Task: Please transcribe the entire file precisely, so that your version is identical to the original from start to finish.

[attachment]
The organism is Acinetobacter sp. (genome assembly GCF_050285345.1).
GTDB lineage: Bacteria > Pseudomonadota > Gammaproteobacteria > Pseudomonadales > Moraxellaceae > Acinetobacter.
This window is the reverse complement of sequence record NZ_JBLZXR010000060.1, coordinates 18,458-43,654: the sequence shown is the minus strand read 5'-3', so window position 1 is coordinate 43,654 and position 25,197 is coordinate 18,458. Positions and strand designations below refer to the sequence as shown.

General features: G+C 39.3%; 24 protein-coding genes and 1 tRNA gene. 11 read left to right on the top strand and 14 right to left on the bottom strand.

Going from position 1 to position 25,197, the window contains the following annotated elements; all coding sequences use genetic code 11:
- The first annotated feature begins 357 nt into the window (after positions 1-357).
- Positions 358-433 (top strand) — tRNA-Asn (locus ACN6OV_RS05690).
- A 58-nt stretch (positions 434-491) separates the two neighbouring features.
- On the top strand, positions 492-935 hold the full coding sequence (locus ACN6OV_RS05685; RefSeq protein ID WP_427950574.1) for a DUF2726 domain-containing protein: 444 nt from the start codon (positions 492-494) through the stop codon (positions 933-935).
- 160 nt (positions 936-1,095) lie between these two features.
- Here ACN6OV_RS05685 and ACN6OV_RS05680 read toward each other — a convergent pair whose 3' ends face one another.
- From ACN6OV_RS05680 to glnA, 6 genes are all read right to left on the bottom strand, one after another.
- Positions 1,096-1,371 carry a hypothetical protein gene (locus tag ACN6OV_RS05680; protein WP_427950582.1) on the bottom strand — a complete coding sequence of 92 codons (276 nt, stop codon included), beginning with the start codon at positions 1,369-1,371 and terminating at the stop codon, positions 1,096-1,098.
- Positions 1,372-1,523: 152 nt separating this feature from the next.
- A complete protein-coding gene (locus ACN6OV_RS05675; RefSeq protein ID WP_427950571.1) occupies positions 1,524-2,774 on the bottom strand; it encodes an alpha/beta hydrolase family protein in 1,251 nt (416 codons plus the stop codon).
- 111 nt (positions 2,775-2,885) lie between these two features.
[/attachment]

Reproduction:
The organism is Acinetobacter sp. (genome assembly GCF_050285345.1).
GTDB lineage: Bacteria > Pseudomonadota > Gammaproteobacteria > Pseudomonadales > Moraxellaceae > Acinetobacter.
This window is the reverse complement of sequence record NZ_JBLZXR010000060.1, coordinates 18,458-43,654: the sequence shown is the minus strand read 5'-3', so window position 1 is coordinate 43,654 and position 25,197 is coordinate 18,458. Positions and strand designations below refer to the sequence as shown.

General features: G+C 39.3%; 24 protein-coding genes and 1 tRNA gene. 11 read left to right on the top strand and 14 right to left on the bottom strand.

Going from position 1 to position 25,197, the window contains the following annotated elements; all coding sequences use genetic code 11:
- The first annotated feature begins 357 nt into the window (after positions 1-357).
- Positions 358-433 (top strand) — tRNA-Asn (locus ACN6OV_RS05690).
- A 58-nt stretch (positions 434-491) separates the two neighbouring features.
- On the top strand, positions 492-935 hold the full coding sequence (locus ACN6OV_RS05685; RefSeq protein ID WP_427950574.1) for a DUF2726 domain-containing protein: 444 nt from the start codon (positions 492-494) through the stop codon (positions 933-935).
- 160 nt (positions 936-1,095) lie between these two features.
- Here ACN6OV_RS05685 and ACN6OV_RS05680 read toward each other — a convergent pair whose 3' ends face one another.
- From ACN6OV_RS05680 to glnA, 6 genes are all read right to left on the bottom strand, one after another.
- Positions 1,096-1,371 carry a hypothetical protein gene (locus tag ACN6OV_RS05680; protein WP_427950582.1) on the bottom strand — a complete coding sequence of 92 codons (276 nt, stop codon included), beginning with the start codon at positions 1,369-1,371 and terminating at the stop codon, positions 1,096-1,098.
- Positions 1,372-1,523: 152 nt separating this feature from the next.
- A complete protein-coding gene (locus ACN6OV_RS05675; RefSeq protein ID WP_427950571.1) occupies positions 1,524-2,774 on the bottom strand; it encodes an alpha/beta hydrolase family protein in 1,251 nt (416 codons plus the stop codon).
- 111 nt (positions 2,775-2,885) lie between these two features.